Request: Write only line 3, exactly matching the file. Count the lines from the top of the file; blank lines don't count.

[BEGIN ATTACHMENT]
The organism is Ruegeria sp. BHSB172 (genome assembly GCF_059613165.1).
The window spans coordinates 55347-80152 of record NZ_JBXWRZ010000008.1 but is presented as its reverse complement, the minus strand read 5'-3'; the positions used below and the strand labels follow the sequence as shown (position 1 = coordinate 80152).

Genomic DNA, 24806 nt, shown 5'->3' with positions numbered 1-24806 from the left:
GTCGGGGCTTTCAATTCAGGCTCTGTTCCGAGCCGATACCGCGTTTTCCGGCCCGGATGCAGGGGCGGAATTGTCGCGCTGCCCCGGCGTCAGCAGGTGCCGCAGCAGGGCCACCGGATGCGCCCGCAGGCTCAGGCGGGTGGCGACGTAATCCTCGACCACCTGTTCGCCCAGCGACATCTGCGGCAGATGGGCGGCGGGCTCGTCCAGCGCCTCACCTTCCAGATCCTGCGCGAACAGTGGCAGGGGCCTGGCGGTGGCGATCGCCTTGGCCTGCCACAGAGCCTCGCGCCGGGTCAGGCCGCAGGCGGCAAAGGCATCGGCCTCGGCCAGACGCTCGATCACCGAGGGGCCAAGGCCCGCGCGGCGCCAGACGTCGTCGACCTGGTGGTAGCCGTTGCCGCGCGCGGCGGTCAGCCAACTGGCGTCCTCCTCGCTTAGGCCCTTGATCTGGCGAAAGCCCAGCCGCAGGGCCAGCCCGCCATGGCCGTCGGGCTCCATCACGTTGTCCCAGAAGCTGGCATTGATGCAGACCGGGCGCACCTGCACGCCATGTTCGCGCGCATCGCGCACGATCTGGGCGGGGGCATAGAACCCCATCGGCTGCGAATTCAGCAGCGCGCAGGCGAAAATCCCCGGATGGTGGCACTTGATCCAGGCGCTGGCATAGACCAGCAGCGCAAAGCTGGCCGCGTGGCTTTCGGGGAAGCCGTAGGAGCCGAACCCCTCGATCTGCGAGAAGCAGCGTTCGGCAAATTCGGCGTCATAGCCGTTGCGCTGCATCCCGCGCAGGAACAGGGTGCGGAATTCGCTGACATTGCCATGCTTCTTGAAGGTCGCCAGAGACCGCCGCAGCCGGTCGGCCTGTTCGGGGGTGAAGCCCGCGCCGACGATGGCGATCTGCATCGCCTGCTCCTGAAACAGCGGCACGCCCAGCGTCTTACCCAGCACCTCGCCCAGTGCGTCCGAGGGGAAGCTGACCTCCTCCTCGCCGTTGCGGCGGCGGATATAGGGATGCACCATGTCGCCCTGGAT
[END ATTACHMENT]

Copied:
Genomic DNA, 24806 nt, shown 5'->3' with positions numbered 1-24806 from the left: